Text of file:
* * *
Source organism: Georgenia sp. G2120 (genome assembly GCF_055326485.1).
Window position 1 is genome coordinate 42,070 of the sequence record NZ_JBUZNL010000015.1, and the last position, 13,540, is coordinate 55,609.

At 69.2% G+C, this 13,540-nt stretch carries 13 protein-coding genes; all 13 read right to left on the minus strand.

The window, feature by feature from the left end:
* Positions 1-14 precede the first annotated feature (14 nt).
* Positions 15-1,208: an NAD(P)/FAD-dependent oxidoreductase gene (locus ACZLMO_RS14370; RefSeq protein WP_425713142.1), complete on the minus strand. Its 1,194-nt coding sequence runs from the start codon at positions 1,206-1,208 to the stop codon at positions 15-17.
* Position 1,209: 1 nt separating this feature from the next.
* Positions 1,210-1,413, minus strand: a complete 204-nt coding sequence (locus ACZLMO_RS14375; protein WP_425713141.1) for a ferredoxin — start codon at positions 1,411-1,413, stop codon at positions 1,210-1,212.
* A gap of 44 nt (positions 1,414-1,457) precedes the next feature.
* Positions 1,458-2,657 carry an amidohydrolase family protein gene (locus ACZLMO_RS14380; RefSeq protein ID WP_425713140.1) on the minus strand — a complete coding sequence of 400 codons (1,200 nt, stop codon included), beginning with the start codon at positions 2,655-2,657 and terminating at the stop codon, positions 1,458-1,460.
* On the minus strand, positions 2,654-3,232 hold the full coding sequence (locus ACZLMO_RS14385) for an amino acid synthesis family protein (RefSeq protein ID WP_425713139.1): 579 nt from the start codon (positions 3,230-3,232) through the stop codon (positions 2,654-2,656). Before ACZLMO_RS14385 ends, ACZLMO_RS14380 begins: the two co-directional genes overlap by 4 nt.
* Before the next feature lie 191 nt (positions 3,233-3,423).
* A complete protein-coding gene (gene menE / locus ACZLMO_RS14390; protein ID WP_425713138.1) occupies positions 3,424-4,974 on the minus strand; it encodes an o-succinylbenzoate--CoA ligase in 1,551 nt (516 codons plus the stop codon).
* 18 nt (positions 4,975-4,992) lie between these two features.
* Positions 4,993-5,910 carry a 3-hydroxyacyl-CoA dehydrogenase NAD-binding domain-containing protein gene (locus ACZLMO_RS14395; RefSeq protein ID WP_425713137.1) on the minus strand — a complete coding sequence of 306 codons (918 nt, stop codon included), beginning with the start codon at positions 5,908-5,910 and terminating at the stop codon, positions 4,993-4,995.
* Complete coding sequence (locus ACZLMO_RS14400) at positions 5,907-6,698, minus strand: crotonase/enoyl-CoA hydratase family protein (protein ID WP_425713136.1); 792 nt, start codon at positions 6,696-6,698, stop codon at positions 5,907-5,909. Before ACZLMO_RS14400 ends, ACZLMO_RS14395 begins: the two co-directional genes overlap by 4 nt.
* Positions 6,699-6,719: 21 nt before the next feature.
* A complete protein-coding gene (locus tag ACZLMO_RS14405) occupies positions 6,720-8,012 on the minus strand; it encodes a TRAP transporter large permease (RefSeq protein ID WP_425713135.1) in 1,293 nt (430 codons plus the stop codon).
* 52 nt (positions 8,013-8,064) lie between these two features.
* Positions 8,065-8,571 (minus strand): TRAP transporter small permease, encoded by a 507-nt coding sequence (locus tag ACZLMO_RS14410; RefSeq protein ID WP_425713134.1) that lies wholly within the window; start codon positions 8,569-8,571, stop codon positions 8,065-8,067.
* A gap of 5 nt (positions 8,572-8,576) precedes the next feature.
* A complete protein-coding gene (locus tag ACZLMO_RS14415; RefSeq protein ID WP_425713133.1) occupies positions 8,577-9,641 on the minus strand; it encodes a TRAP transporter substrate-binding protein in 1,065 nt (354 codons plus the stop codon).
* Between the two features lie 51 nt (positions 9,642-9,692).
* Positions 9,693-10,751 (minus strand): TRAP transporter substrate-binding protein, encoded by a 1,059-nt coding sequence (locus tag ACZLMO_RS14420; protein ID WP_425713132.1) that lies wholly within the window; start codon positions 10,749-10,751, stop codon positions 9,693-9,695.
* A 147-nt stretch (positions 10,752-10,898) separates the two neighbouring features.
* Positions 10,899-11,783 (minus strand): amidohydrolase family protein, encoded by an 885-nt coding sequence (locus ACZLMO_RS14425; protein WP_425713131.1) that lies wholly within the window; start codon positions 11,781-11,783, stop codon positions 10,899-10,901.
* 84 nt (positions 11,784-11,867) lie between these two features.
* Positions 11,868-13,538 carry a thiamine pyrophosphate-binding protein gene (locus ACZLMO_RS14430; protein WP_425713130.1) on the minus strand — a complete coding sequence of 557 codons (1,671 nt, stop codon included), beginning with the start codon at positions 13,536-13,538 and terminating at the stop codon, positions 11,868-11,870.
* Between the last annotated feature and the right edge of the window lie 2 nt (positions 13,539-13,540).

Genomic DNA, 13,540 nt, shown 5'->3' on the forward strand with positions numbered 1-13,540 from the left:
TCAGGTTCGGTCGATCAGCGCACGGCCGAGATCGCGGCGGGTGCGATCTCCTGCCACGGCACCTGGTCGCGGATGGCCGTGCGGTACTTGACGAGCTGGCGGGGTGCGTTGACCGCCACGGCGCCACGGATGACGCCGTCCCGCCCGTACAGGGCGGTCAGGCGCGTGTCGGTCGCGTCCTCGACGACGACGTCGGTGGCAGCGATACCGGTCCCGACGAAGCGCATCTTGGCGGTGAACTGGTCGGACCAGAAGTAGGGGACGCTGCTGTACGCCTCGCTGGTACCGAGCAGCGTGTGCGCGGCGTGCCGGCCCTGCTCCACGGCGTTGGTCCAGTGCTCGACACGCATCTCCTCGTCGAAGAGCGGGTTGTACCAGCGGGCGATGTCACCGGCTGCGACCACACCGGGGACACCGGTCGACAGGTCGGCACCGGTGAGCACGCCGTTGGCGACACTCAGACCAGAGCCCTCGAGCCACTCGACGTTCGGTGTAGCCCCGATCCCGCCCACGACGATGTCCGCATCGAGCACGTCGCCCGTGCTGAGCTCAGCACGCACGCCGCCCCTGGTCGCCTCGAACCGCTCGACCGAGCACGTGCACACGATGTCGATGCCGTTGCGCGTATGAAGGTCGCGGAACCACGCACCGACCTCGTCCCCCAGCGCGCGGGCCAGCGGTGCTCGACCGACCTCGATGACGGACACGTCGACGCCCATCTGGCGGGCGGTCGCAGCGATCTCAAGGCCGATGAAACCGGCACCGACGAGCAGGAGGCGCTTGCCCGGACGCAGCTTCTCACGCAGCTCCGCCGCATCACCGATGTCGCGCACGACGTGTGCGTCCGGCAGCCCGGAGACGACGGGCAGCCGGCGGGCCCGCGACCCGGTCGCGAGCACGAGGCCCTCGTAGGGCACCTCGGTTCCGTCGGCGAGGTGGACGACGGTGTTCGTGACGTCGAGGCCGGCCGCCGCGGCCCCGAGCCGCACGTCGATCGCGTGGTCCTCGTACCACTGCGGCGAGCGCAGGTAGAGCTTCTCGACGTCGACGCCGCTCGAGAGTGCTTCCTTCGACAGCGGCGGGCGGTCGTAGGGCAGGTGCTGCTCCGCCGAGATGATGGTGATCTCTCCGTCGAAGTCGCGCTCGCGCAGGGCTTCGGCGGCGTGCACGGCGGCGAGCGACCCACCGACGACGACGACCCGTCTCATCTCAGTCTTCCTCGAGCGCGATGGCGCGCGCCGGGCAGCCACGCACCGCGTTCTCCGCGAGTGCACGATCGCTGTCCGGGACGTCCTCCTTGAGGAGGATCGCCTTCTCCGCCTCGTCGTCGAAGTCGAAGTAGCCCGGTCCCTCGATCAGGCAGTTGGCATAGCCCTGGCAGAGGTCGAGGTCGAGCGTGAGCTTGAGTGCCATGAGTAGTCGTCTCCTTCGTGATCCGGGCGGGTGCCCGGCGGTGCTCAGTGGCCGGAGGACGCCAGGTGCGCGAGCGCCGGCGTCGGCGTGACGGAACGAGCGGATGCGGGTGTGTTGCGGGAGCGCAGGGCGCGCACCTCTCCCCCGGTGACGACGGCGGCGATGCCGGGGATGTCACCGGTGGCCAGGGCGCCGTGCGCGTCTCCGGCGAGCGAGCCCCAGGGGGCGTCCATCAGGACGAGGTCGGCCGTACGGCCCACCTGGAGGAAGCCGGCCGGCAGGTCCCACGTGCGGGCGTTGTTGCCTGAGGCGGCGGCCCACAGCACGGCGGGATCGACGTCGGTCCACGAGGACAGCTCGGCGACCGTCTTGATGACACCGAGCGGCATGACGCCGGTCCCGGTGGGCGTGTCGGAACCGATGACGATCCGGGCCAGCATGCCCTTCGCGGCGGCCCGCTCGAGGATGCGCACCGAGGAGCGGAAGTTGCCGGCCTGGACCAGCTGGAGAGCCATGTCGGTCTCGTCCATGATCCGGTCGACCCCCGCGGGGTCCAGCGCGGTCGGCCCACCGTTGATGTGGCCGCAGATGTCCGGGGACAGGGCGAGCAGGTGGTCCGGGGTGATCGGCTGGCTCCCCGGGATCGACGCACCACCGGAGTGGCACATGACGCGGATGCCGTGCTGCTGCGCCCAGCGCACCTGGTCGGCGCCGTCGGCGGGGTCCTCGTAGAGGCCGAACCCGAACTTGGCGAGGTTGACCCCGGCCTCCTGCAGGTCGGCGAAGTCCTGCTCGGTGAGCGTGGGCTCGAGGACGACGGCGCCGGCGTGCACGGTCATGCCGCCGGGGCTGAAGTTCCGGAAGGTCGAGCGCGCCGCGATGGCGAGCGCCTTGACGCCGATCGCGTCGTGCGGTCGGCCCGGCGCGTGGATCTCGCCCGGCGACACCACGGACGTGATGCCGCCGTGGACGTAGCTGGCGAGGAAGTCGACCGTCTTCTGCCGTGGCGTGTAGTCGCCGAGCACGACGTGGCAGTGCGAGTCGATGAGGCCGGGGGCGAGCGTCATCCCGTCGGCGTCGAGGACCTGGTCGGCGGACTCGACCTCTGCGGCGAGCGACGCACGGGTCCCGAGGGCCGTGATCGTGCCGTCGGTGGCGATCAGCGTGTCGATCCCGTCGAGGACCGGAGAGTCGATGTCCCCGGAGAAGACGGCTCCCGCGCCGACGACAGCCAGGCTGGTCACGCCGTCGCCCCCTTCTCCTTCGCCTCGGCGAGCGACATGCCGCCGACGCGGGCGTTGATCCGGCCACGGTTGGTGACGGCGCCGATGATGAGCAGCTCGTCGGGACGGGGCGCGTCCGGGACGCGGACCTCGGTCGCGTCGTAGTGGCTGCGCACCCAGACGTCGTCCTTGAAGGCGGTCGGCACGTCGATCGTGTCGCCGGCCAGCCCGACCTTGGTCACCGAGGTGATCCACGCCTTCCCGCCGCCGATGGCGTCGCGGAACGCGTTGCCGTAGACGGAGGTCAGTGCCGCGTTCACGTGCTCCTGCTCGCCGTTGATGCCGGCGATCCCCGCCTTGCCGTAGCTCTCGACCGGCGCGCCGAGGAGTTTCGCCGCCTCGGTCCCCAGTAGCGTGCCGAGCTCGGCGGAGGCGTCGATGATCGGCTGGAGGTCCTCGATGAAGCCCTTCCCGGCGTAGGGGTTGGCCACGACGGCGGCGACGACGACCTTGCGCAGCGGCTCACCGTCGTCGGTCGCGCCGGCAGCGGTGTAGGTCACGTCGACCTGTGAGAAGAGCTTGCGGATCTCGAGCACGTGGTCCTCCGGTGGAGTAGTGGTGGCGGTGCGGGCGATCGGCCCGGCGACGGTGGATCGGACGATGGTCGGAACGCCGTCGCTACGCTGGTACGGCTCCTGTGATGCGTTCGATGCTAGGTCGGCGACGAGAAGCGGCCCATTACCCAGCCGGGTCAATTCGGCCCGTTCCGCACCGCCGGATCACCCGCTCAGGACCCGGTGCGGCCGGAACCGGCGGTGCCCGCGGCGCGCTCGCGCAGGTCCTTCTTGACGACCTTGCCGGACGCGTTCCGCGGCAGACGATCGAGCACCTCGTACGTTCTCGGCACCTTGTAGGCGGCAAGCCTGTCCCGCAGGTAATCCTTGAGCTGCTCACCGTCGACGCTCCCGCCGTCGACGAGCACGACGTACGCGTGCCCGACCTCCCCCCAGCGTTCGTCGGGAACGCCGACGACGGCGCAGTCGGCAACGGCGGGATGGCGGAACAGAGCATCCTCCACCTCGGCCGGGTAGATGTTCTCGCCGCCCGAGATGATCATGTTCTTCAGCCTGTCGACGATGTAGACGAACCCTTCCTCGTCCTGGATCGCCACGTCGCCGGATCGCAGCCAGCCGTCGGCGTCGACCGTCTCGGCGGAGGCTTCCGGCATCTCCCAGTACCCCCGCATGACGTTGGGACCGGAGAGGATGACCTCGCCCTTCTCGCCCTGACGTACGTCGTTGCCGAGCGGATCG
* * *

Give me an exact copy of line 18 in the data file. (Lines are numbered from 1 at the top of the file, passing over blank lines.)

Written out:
* A complete protein-coding gene (locus tag ACZLMO_RS14405) occupies positions 6,720-8,012 on the minus strand; it encodes a TRAP transporter large permease (RefSeq protein ID WP_425713135.1) in 1,293 nt (430 codons plus the stop codon).